There is something about this time of year that kindles kindness, generosity, and a general awareness of the needs of others. It’s a time of inspiring hope, belief, joy, and peace.
Growing up, my mother exemplified hospitality. We always had extra seats at our family’s Thanksgiving and Christmas table, especially for those who would otherwise spend it alone. She wanted to teach us kids to extend our “family bonds” beyond that of just DNA. Whether it was a friend of a friend, school friends, people from church, co-workers, neighbors, or extended family, our table and our celebration was open for others to join.
I was in a conversation recently that made me suddenly aware of how lacking I had been in living out this example of hospitality as I’ve now grown to have a family and home of my own. I had become unaware of a certain group of people I rub shoulders with on a regular basis—those who, for one reason or another, would be celebrating Christmas alone this year.
As I did a quick mental and emotional inventory, I was internally shocked at how my extensions of kindness this season had included those who didn’t have food or shelter, those who had an incarcerated parent, those who could benefit from a toy or food drive, and those who had recently lost a loved one.
These are all good things. But I had done so to the exclusion of those nearest me who could benefit from the gift of time and inclusion.
Admittedly, it’s hard to feel like there is more time to give. Perhaps this is due to tunnel vision with my to-do lists of the Christmas season or the busyness of fitting so many things into so few weeks and weekends. But I was reminded that it doesn’t have to mean more time, but instead I needed to use my time differently.
One of the ‘people groups’ I want to focus more on are those who are single for whatever reason. They have a special place in the Father’s heart, and as such should in mine as well. Scripture repeatedly speaks of this. Below let me offer a few ways to connect with and become aware of the ‘singles’ in your life:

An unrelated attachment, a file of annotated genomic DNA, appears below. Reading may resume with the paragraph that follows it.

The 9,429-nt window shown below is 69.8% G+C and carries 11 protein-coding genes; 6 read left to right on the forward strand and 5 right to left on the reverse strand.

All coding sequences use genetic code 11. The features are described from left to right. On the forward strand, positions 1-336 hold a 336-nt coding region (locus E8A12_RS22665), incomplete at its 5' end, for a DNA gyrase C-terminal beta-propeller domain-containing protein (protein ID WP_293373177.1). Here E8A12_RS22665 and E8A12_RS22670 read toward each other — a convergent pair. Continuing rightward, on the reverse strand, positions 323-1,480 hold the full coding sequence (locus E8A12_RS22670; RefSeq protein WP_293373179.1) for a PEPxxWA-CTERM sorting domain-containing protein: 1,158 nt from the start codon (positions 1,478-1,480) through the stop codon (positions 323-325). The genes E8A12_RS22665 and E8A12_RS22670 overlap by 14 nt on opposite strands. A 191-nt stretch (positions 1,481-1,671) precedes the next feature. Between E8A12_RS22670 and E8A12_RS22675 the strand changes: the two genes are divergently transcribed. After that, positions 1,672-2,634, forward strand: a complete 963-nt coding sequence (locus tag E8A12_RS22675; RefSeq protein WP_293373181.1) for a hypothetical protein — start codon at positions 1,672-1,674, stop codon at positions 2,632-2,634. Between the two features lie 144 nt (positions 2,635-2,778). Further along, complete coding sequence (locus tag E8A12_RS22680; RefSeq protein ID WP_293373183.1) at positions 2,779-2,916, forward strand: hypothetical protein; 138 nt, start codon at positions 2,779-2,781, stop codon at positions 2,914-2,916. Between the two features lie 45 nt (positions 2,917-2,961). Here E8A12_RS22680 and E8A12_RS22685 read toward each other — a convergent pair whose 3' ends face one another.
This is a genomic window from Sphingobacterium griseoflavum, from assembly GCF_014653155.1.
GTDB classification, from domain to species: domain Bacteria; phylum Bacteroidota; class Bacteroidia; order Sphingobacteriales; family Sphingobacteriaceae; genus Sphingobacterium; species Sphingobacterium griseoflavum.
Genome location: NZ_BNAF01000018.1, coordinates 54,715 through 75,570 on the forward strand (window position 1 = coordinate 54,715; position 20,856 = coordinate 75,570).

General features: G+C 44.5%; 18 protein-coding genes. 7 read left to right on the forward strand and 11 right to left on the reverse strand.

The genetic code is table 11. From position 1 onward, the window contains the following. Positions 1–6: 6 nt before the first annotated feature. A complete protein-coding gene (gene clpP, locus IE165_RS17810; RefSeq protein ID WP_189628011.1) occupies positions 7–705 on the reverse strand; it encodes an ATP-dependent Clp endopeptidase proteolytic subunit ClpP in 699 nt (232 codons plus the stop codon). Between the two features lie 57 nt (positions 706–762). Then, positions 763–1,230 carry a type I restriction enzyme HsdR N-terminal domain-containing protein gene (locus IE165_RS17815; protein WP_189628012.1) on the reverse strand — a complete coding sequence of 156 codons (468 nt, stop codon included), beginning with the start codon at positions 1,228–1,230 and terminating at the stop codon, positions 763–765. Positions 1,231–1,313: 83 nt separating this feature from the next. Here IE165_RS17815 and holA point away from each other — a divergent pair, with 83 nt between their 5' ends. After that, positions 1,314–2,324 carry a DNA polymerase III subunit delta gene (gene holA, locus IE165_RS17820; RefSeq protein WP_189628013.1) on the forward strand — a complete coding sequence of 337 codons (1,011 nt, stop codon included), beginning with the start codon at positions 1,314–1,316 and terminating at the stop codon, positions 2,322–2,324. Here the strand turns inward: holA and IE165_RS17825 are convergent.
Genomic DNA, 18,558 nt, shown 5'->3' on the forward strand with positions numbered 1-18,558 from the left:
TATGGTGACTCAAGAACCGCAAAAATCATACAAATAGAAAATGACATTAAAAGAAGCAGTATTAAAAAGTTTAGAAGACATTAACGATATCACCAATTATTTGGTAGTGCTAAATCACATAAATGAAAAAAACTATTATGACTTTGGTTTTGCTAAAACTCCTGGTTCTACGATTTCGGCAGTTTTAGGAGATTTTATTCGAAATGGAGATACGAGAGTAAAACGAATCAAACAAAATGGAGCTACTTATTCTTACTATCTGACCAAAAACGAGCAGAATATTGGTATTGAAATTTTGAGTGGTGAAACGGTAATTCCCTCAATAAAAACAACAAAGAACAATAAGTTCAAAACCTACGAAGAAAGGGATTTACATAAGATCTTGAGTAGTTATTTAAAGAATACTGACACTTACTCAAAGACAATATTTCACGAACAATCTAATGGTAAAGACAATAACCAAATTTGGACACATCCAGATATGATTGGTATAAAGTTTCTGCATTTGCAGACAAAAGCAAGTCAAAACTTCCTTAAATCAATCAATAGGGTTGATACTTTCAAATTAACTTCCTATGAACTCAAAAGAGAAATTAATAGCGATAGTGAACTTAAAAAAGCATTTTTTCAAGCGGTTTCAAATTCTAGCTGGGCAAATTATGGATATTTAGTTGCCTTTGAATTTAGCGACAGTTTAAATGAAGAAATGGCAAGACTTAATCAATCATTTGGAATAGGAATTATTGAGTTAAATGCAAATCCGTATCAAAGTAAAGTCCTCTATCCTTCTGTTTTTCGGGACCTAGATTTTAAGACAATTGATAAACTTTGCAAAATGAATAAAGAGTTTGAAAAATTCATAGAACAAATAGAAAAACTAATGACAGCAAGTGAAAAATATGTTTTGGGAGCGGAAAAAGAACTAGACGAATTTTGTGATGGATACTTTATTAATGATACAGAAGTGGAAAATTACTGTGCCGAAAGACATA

Look for opportunities at church. Are you connected with a church or small group where college-aged young adults attend? Perhaps there is someone who is unable to travel home over the break and would welcome an invitation to your family’s meal or celebration this season.
Look for opportunities where you live or work. Do you know of anyone who has a calling to be single, or someone who is unattached at the moment, or maybe someone who is recently widowed? You could have them over for a Christmas movie and popcorn or take them to a theater and go look at Christmas lights afterwards.
Find those who aren’t able to leave their homes for whatever reason. Maybe your church has a list of shut-ins or you have the ability to visit a nursing home. For those who may not be able to come to you, go visit them and bring some Christmas cheer with songs or fruit baskets.
People who find themselves solo this Christmas season need to know they are loved and remembered. You could be the vessel through which they are shown the love of Jesus and encounter hope, peace, and joy this Christmas.
Colleen Cooper is the Development Coordinator for the Billy Graham Center at Wheaton College.